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Liotrix

Generic Name: liotrix (LYE oh trix)
Brand Name: Thyrolar-1, Thyrolar-1/2, Thyrolar-1/4, Thyrolar-2, Thyrolar-3

Medically reviewed on Dec 15, 2017

What is liotrix?

Liotrix is a man-made form of a hormone that is normally produced by your thyroid gland to regulate the body's energy and metabolism. Liotrix is given when the thyroid does not produce enough of this hormone on its own.

Liotrix treats hypothyroidism (low thyroid hormone). Liotrix is also used to treat or prevent goiter (enlarged thyroid gland), and is also given as part of a medical tests for thyroid disorders.

Liotrix should not be used to treat obesity or weight problems.

Liotrix may also be used for purposes not listed in this medication guide.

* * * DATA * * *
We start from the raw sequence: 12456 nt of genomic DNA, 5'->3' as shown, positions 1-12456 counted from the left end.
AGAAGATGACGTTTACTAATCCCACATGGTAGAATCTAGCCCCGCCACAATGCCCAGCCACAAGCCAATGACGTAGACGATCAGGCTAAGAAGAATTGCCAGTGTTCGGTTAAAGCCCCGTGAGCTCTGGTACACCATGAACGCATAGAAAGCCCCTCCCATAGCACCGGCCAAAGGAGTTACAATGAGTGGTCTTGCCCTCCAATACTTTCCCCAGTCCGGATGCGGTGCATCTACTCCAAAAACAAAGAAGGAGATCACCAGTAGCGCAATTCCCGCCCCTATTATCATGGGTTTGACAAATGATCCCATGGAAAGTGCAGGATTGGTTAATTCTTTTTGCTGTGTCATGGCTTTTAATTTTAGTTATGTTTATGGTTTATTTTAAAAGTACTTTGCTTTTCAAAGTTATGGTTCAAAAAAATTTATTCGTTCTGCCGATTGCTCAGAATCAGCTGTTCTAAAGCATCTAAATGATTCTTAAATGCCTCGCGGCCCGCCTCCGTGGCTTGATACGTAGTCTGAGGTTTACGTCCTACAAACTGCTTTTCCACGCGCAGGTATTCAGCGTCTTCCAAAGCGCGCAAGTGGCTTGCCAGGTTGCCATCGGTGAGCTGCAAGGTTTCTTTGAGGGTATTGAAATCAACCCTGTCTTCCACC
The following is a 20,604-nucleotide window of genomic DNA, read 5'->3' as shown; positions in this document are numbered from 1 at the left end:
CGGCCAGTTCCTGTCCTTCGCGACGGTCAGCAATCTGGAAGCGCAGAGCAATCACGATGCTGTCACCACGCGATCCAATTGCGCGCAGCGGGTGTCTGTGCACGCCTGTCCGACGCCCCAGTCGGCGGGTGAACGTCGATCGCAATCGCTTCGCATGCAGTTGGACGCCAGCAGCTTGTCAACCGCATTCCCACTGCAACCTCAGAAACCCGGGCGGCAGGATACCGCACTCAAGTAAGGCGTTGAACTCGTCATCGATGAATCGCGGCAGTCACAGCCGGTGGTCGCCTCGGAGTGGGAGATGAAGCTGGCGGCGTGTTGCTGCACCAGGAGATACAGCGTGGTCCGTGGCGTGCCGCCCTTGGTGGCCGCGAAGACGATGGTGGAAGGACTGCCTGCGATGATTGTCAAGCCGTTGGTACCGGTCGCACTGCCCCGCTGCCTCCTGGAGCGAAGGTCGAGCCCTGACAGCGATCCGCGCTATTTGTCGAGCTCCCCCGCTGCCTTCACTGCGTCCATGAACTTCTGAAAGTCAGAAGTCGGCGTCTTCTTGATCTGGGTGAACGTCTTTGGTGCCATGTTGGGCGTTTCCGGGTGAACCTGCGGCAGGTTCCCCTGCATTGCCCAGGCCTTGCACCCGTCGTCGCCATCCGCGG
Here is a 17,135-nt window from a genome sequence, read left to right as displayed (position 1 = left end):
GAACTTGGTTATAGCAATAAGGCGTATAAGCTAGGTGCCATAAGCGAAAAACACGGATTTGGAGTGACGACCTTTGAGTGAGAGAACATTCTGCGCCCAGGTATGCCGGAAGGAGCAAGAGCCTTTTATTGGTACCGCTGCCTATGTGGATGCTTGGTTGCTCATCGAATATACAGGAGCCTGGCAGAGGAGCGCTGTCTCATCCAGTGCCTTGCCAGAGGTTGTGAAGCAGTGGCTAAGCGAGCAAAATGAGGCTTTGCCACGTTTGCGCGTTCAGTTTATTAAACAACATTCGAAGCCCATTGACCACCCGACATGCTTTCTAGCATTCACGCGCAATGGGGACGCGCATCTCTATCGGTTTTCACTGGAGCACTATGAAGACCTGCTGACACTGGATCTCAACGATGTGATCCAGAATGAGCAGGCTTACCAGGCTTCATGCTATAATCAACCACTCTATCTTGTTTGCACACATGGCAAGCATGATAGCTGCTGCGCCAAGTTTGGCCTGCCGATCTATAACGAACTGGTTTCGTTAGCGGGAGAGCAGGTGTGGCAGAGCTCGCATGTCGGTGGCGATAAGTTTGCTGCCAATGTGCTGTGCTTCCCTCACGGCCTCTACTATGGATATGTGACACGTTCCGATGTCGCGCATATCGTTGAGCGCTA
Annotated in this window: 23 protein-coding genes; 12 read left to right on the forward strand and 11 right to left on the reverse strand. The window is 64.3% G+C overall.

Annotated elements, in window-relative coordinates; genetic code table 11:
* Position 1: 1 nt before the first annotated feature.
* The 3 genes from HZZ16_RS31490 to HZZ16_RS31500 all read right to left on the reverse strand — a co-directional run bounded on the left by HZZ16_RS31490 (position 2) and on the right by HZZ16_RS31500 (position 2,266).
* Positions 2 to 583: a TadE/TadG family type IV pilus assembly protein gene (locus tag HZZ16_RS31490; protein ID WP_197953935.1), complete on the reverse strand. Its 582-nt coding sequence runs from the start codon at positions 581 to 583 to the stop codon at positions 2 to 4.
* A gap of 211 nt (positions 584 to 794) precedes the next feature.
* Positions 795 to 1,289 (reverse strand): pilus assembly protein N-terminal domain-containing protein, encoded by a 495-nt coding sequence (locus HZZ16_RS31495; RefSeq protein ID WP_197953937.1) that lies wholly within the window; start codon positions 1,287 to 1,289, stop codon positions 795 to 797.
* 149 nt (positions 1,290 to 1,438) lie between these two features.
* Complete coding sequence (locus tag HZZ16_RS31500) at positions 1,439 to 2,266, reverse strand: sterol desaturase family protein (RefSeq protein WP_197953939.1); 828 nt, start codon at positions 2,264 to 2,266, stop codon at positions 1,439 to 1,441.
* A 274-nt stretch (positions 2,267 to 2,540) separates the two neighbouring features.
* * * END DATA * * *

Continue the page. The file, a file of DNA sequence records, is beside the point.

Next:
Important Information

Since thyroid hormone occurs naturally in the body, almost anyone can take liotrix. However, you may not be able to use this medication if you have a thyroid disorder called thyrotoxicosis, or an adrenal gland problem that is not controlled by treatment.

Before taking liotrix, tell your doctor if you have heart disease, angina (chest pain), coronary artery disease, congestive heart failure, diabetes, or problems with your pituitary or adrenal glands.

Tell your doctor if you are pregnant or breast-feeding.

To be sure this medication is helping your condition, your blood may need to be tested often. Visit your doctor regularly.

Keep using liotrix as directed, even if you feel well. You may need to take thyroid medication for the rest of your life.

Call your doctor if you notice any signs of thyroid toxicity, such as chest pain, fast or pounding heartbeats, feeling hot or nervous, or sweating more than usual.

Before taking this medicine

Since thyroid hormone occurs naturally in the body, almost anyone can take liotrix. However, you may not be able to use this medication if you have a thyroid disorder called thyrotoxicosis, or an adrenal gland problem that is not controlled by treatment.